From a Whisper to a Rallying Cry: The Killing of Vincent Chin and the Trial that Galvanized the Asian American Movement by Paula Yoo
Vincent Chin was beaten to death in a bar fight in 1982. Anti-Asian American hate was rising, especially in Detroit as Japanese car companies were popular and many believed they were seemingly stealing American jobs. The two men who killed Chin were auto workers and received a measly $3,000 fine and three years of probation after pleading guilty to manslaughter. The sentence sparked outrage, protests, and the first federal civil rights trial involving a crime against an Asian American. From a Whisper to a Rallying Cry is a thoroughly researched and suspenseful true crime audiobook about this case and the Asian American movement.
I’ll Be Gone in the Dark: One Woman’s Obsessive Search for the Golden State Killer by Michelle McNamara
Michelle McNamara had one focus: finding the Golden State Killer. The serial rapist and murderer ravaged California for a decade, raping over 50 women and killing 12 people. And then he disappeared. The case was unsolved. I’ll Be Gone in the Dark is the thrilling work of years of poring over police records and investigations, and shortly after the book’s publication — and McNamara’s death — the Golden State Killer was arrested. If there’s only one true crime audiobook you listen to, this should be it.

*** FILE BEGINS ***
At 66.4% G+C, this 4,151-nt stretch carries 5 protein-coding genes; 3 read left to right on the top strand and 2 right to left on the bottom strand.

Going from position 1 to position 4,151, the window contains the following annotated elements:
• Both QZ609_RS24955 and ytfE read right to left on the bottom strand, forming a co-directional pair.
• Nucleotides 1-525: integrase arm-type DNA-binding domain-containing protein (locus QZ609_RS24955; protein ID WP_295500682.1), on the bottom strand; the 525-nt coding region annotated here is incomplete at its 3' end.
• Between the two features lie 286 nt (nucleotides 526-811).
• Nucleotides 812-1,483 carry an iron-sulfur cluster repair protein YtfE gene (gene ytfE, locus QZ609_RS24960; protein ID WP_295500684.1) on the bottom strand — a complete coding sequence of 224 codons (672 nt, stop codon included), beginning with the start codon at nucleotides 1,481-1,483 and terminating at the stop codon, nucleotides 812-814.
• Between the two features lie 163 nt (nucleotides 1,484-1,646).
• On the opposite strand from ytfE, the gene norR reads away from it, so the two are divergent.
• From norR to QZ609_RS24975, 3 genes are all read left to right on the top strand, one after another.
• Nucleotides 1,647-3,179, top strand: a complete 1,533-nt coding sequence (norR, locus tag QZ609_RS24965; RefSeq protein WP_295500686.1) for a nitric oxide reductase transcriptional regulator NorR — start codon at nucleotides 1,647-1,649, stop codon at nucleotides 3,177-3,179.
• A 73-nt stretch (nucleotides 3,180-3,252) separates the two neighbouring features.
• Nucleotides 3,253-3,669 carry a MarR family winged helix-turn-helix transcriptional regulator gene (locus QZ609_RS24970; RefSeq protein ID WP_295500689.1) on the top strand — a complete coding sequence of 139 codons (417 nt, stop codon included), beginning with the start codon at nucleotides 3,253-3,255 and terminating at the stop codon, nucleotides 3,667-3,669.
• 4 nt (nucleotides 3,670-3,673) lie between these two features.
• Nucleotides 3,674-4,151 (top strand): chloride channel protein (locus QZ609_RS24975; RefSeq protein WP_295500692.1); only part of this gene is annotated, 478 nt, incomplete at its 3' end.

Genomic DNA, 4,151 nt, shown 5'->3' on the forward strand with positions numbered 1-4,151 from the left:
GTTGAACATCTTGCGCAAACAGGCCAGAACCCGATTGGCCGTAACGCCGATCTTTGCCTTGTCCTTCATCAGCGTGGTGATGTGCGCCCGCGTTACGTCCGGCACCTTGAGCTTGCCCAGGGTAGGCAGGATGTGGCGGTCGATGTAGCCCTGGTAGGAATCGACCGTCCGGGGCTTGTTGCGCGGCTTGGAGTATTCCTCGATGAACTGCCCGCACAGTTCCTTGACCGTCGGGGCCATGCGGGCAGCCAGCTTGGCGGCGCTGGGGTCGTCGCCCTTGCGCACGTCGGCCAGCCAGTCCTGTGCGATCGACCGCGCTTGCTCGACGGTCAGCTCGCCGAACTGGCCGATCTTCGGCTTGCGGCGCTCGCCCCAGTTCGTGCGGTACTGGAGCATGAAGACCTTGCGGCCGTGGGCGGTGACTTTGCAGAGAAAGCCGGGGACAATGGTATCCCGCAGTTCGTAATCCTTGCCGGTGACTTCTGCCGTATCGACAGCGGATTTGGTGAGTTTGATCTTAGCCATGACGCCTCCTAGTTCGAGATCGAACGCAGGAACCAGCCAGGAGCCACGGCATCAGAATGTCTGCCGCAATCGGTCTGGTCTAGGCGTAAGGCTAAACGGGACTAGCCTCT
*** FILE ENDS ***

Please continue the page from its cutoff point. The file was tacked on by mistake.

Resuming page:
Know My Name: A Memoir by Chanel Miller
Chanel Miller was known only as Emily Doe for years while she battled her rapist, Brock Turner, in court. Now, she gets to the in the world, freely, as herself. Know My Name is a stunning, devastating memoir of trauma and strength made even more powerful when being read in Miller’s voice.